Session 10: Virtual Reality and Digital Twin

Modeling ability to perform common soldier tasks based on the Army Combat Fitness Test dead lift

Authors: Laura A. Frey-Law orcid logo (The University of Iowa) , Rajan Bhatt (The University of Iowa) , Russell Schneider (The University of Iowa) , Guillermo Laguna Mosqueda (The University of Iowa) , Marco Tena Salais (The University of Iowa) , Landon Evans (The University of Iowa) , Karim Abdel-Malek (The University of Iowa)

  • Modeling ability to perform common soldier tasks based on the Army Combat Fitness Test dead lift

    Session 10: Virtual Reality and Digital Twin

    Modeling ability to perform common soldier tasks based on the Army Combat Fitness Test dead lift

    Authors: , , , , , ,

Abstract

The US Army recently updated their fitness test from a historical three-task battery to a science-driven six-task battery called the Army Combat Fitness Test (ACFT). The Army chose the six events compared to the time required to complete a battery of commons soldier tasks (CSTs), thus targeting the time-domain aspect of physical requirements and capability. We aimed to critically evaluate the new ACFT using biomechanical analyses and digital human modeling to assess how well specific aspects of the ACFT tasks matched required joint torques to perform common soldier tasks. This paper will focus on one of the ACFT tasks, the dead lift. Five healthy ROTC students (three males, two females) completed simulated CSTs and the ACFT. All were instrumented with markers to use 3D motion analysis coupled with digital human modeling (DHM) using Santos® and Sophia® DHMs to estimate the muscle joint torque requirements (i.e., workloads) needed to complete each task. We assessed five major joints in the body: trunk (low-back extension and abdominal flexion), hip flexion/extension, knee flexion/extension, shoulder flexion/extension, and elbow flexion/extension. The ratio of peak torques needed to complete selective CSTs compared to the torque needed to complete the deadlift at the current passing score were modeled, where < 100% indicates the CSTs were less strenuous than the deadlift. We found examples of less, similar, and greater strength requirements across eight CSTs compared to the dead lift, including 150 – 200% higher torque requirements for select CSTs than the dead lift in some cases. For example, performing simulated casualty extractions required more torque at multiple joints. Overall, we concluded that the muscles involved in the ACFT dead lift often mimic those involved in one or more CSTs. Further, the absolute torques needed to complete the dead lift and simulated CSTs are not notably different between men and women.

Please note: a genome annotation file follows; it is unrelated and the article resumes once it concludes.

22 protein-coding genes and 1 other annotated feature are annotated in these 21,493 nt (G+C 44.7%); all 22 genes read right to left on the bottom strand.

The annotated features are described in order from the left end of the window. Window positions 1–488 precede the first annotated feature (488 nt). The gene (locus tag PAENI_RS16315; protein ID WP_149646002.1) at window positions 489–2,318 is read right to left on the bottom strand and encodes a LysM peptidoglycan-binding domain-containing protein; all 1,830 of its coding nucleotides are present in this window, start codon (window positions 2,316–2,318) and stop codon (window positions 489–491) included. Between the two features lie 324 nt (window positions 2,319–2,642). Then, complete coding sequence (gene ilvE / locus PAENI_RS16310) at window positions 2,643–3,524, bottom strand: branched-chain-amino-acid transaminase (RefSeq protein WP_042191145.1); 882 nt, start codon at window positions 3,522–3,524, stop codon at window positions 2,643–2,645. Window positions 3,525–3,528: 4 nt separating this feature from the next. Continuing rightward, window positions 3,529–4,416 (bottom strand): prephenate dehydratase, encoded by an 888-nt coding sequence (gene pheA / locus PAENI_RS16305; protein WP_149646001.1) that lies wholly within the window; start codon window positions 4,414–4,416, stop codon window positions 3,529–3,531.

Keywords: digital human modeling, muscle strength, joint torque, ergonomics, biomechanics, inverse dynamics

How to Cite:

Frey-Law, L. & Bhatt, R. & Schneider, R. & Laguna Mosqueda, G. & Tena Salais, M. & Evans, L. & Abdel-Malek, K., (2022) “Modeling ability to perform common soldier tasks based on the Army Combat Fitness Test dead lift”, Proceedings of the 7th International Digital Human Modeling Symposium 7(1): 42, 15 pages. doi: https://doi.org/10.17077/dhm.31784

Rights: Copyright © 2022 the author(s)

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Published on
23 Aug 2022
Peer Reviewed